Protecting From Replay Attacks After Recent BCH Hard Fork
Since the BCH hard fork on 11/16 and splitting into BCH ABC and BCH SV chains, PeckShield has detected huge amount of (small value) transactions replayed on ABC and SV chains. On a single day of 11/18, there were huge 1,409,055 transactions replayed! Figure 1 shows the hourly replayed transaction numbers on BCH ABC and SV chains after the hard fork. Most of these replayed transactions are valid, but some of them may be related to intentional attacks, and we did notice reports about small scale replay attacks on BCH chains. Till now, ABC and SV chains still don’t provide replay protection mechanism. As exchanges begin to open up for BCH trades and deposits/withdraws, it becomes imperative to protect them (including investors) against possible BCH replay attacks. To this end, PeckShield would like to strongly suggest to follow the “wallet separation” principle, i.e., separating the ABC and SV tokens into different wallet addresses, and to do that, users can take one of three approaches suggested below:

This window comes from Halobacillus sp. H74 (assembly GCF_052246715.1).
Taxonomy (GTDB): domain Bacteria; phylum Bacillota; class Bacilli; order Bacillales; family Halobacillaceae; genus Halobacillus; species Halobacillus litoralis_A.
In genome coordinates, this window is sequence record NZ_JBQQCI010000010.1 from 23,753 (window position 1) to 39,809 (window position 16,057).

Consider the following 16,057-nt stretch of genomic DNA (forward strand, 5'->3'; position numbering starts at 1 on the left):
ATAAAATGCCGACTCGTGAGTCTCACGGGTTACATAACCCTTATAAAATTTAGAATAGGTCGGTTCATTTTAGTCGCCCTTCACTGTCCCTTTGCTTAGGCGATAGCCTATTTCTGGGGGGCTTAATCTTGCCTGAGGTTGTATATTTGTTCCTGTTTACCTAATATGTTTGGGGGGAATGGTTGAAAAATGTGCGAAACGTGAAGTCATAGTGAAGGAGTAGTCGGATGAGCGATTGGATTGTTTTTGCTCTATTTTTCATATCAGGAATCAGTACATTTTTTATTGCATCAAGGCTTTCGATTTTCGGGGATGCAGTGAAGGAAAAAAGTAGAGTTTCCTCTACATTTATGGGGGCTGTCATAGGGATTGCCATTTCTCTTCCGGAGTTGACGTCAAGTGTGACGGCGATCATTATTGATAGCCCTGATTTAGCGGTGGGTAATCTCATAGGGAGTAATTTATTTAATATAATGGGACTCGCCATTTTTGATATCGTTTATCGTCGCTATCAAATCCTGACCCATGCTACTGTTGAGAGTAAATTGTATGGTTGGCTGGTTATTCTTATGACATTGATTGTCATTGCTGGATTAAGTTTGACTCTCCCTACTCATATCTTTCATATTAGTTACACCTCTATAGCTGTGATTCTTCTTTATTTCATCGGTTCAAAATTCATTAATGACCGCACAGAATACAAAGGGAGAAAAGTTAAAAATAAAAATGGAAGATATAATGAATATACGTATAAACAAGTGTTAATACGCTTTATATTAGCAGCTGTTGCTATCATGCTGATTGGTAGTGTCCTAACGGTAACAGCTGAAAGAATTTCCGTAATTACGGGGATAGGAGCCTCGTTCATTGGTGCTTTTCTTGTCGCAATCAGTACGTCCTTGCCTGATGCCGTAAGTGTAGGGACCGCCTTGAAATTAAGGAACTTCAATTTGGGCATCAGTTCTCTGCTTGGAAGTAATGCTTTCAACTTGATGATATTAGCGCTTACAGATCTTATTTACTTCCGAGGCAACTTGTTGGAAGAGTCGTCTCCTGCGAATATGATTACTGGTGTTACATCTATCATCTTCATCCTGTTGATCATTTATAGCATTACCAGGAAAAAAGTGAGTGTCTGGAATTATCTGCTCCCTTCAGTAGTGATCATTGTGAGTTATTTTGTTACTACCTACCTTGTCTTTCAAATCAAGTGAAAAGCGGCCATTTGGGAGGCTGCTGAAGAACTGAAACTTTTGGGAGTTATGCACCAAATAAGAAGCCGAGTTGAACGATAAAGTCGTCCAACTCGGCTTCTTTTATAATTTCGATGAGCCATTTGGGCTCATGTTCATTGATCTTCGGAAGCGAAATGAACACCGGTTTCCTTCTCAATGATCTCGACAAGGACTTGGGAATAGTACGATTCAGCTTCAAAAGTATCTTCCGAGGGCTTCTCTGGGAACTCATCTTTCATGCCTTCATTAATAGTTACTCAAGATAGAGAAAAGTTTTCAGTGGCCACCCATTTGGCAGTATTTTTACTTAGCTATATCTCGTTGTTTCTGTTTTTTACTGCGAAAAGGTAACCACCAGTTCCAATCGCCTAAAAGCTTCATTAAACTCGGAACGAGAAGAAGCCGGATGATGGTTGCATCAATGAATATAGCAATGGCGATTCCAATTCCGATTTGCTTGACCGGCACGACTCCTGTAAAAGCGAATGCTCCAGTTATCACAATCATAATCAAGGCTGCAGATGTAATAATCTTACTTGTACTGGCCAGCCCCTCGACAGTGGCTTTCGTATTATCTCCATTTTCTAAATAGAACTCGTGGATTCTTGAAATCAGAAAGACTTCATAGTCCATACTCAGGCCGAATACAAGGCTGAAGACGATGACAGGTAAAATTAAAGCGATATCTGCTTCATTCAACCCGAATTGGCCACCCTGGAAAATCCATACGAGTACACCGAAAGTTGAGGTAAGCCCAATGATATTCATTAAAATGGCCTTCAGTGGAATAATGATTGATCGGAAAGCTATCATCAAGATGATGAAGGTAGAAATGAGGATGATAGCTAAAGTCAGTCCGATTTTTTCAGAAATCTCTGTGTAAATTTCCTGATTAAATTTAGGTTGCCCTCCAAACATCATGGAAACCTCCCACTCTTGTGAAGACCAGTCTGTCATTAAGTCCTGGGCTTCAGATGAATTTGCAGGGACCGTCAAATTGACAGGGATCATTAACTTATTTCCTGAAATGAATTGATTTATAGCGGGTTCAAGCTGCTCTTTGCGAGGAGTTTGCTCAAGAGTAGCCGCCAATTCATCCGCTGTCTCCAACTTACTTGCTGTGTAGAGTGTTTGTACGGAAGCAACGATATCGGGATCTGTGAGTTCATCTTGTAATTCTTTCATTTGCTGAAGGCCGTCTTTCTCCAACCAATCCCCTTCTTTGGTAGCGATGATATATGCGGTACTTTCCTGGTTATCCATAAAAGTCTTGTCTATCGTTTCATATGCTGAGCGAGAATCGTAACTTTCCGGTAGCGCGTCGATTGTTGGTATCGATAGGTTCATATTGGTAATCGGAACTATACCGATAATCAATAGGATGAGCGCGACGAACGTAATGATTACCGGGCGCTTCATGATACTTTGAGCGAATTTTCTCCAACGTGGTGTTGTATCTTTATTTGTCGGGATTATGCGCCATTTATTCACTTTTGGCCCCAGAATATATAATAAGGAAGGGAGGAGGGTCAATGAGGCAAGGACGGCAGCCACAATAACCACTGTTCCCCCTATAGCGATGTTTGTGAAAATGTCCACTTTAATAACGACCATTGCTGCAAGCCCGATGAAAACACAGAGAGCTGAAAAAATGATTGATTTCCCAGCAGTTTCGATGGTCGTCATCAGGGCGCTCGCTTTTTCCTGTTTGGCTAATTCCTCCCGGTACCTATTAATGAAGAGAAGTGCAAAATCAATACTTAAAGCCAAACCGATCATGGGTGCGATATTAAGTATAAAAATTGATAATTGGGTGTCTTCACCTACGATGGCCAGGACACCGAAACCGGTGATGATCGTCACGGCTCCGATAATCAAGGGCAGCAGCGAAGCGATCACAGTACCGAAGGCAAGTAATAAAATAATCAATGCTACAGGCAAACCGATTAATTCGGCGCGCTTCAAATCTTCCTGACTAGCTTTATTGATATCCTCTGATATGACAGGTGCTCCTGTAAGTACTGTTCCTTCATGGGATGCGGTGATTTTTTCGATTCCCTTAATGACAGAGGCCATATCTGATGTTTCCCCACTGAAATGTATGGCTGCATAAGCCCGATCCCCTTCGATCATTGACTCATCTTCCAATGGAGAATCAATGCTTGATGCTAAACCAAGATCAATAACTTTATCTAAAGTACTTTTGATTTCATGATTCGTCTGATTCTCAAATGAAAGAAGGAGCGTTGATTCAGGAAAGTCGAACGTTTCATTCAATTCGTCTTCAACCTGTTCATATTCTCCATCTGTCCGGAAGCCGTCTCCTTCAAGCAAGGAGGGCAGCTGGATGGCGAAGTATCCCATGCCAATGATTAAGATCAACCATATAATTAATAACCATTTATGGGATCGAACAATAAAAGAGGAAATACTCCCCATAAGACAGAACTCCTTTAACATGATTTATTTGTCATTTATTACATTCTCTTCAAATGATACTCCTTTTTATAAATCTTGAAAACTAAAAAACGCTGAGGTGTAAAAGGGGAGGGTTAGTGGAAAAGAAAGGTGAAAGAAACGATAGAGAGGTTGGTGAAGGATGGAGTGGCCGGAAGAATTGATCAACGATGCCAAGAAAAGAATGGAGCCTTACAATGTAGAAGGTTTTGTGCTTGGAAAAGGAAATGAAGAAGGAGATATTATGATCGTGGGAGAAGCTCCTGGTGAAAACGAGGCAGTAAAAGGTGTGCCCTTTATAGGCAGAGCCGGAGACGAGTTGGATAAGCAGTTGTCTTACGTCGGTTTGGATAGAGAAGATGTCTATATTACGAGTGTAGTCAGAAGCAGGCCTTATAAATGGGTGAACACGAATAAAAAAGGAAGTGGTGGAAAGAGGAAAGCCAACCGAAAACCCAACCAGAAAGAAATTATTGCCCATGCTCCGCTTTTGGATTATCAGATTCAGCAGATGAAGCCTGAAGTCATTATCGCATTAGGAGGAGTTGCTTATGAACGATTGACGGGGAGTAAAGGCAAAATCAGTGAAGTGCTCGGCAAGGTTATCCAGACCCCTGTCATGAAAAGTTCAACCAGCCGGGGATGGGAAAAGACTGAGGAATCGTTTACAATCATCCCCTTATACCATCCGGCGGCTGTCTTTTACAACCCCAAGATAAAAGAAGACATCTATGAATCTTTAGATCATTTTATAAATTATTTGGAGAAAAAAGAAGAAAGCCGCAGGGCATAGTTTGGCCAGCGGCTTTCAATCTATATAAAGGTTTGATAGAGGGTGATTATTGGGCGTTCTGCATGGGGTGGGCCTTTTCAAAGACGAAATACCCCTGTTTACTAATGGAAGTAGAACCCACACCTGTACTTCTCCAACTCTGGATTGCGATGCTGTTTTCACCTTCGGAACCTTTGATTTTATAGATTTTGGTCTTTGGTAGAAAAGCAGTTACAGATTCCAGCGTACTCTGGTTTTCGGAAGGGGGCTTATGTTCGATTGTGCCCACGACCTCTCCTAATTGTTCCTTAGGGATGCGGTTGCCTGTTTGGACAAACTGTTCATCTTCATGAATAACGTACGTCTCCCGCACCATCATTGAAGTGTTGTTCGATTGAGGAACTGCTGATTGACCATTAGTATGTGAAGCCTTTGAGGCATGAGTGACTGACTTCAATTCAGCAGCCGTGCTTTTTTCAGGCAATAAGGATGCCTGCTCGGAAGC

Figure 1: Hourly replayed transaction numbers on hard-forked BCH ABC and BCH SV chains
- Splitting ABC/SV addresses: Generate two different addresses, one each on ABC and SV chains, then send the ABC and SV tokens separately to these two addresses. Once the two transactions are confirmed, the tokens in the two new addresses are protected against replay attacks. Some anecdotal reports mentioned that there were some SV nodes broadcasting SV transactions to ABC chain, so we suggest starting the ABC transaction first, after it’s confirmed, then start the SV transaction.
- Adding special input into transactions: When starting an ABC/SV transaction, add a special, small amount ABC/SV UTXO at the input side. Since this UTXO is not valid on the other chain, so this transaction is protected against replay attacks. These special UTXOs can be generated by third party services, or by users themselves.
- Adding special OP code into transactions: There are OP codes valid only on one of the two chains. By adding them into transaction input, one can also protect the transaction against replay attacks. For example, OP code OP_CHECKDATASIG can be used for ABC transactions, while OP_MUL for SV transactions.
To further improve security, more than one of these approaches can be used at the same time. We’d suggest general users to use the second approach, since it’s simple and straightforward; Exchanges may use the first and second approaches combined (or the first and third approaches combined). Furthermore, pay special attention for their token withdraw addresses. As always, please contact PeckShield if we can be of any help.
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